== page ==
This little guy showed up this week crowing in our pear tree. The only thing that makes him bigger than our pigeons is the tail. His smallness is accentuated by a high pitch cry more pubescent sounding than our full-bodied roosters. He's the perfect snack for the migrating hawks and hungry foxes. We call him Rocky. He's got a lot of fight in him for a bantam. He needs it. He came alone.
Due to his size and newness, we needed to separate Rocky from our other poultry. They would harm him before getting to know his great personality. I could hear Rocky crying, calling out early before the sun until late evening as the sun left. He felt alone and scared. Rocky was quarantined for his own good, but the effects of isolation are evident.
Yesterday marked our fourth week of teaching virtually. Our classroom is defined by the black parameters of my laptop screen. Normal habits of greeting each student as they enter become estranged. Connections are unstable, videos are turned off, students sit in the silence hiding from the teacher and each other. To date the material covered is about 40% a regular semester and my effectiveness feels to be about 60%. My gauge for the former is derived from years of delivery; the later comes from my heart. How can my voice alone carry everything I need these students to hear?
Each school day I feel like a human sponge. I can feel the anxiety, confusion, disappointment, and frustration from the other side of the screen. My students are hurting, alone in their isolation.
We started to work with poetry and looking closely at student chosen quotes from their novels. Taking the power of a word into account, we began to see ourselves in the character's struggle. The repetition of "dominated by fear, the fear of failure" cried out when placed side by side with another random quote about the character. That fear beget more fear resulting in a family who lived in perpetual fear. As the words opened, silence came. Not an absent silence. This quiet spoke of connection. I knew they were with me. I knew they had heard.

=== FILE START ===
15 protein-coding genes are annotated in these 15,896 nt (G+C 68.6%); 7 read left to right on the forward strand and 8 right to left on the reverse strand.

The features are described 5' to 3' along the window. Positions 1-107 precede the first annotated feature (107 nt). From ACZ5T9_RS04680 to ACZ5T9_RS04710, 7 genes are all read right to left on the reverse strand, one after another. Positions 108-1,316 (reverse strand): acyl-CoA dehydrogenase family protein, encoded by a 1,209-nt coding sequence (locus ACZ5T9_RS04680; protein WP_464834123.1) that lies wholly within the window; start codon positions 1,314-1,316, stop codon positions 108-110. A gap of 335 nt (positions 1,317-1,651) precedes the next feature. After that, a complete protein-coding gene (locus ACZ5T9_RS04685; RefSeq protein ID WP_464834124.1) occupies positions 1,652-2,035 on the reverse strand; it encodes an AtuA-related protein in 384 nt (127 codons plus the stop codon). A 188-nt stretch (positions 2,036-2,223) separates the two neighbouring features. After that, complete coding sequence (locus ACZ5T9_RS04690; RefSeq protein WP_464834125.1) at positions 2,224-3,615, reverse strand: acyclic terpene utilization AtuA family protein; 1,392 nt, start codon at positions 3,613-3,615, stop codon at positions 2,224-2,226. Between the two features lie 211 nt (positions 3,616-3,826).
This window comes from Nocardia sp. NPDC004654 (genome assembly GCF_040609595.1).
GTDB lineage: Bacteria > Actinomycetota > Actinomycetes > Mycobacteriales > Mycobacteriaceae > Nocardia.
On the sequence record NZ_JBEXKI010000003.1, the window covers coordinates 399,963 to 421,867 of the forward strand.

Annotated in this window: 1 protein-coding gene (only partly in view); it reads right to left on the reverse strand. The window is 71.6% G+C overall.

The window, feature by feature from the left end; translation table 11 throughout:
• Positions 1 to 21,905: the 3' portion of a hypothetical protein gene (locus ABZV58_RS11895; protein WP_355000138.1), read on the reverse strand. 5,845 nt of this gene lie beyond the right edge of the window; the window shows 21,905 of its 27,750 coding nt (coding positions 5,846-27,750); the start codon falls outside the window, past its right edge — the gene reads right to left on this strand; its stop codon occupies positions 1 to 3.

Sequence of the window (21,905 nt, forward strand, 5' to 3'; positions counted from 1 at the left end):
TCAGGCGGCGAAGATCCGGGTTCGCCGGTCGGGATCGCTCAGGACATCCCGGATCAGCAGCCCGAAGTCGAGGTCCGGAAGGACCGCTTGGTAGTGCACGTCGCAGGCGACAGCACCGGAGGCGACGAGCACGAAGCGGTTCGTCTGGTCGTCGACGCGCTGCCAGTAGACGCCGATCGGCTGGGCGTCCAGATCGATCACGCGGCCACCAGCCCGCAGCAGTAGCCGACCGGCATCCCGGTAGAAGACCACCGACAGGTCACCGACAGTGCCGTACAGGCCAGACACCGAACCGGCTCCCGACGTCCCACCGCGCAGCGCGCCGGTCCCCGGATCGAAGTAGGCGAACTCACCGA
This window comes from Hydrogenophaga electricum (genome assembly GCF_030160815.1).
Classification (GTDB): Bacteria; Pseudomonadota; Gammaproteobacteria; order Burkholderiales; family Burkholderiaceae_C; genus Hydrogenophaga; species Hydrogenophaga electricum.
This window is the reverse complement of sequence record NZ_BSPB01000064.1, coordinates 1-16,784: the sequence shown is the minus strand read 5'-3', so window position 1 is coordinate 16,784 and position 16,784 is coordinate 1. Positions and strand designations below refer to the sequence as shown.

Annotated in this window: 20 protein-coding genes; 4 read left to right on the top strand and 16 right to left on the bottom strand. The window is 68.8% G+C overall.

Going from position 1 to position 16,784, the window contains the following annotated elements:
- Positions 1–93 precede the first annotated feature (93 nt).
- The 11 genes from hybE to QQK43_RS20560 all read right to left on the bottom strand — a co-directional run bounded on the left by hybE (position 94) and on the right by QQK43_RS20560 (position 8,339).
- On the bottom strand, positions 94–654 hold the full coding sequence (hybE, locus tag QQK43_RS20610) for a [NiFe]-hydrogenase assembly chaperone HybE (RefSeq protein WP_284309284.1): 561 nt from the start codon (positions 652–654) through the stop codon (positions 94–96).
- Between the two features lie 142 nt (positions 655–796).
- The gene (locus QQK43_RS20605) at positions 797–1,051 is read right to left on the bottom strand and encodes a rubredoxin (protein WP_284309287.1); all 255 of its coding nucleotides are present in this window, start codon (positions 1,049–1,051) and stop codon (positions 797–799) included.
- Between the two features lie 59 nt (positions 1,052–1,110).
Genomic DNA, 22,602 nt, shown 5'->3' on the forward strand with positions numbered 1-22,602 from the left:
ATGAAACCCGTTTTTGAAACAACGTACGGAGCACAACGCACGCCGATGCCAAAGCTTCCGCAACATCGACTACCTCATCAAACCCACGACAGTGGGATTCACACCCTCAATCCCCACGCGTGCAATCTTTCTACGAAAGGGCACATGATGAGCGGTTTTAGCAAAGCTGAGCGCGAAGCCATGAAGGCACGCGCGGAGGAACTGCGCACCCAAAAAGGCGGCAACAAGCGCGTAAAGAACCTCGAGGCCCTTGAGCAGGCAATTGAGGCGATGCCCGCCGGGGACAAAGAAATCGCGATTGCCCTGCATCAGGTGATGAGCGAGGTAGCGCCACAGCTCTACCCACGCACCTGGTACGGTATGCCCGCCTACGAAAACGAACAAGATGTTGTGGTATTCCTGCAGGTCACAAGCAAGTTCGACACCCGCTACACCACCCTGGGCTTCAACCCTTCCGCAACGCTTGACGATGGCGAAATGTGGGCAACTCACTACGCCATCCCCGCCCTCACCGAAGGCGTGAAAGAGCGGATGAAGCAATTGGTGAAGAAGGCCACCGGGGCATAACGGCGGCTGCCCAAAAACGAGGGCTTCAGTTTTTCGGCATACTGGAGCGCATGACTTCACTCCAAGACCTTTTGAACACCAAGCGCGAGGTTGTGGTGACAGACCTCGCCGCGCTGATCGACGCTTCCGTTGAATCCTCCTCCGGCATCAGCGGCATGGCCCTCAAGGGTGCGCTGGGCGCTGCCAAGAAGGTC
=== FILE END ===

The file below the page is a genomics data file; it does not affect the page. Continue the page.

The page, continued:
When we focused our attention on the characteristics of the individual words, we could begin to hear a message that included us. We could connect to another's struggles and know we are not alone. I went from speaking into the void, to feeling united with those I couldn't see.
From early morning until I finish my day, I am surrounded by voices. Some are crying out in frustration, some share words of encouragement. From social media to the occasional friend I meet, we all just want to be heard.
There's power in a well placed word. Precision and focus provide strength of thought. If I try to listen more to the character of who is speaking, who is crying to be heard by considering their chosen words, then maybe I'll be able to hear what they are trying to say and I'll find an unexpected point of view.
"so is my word that goes out from my mouth: It will not return to me empty, but will accomplish what I desire and achieve the purpose for which I sent it. Is 55:11 (NIV)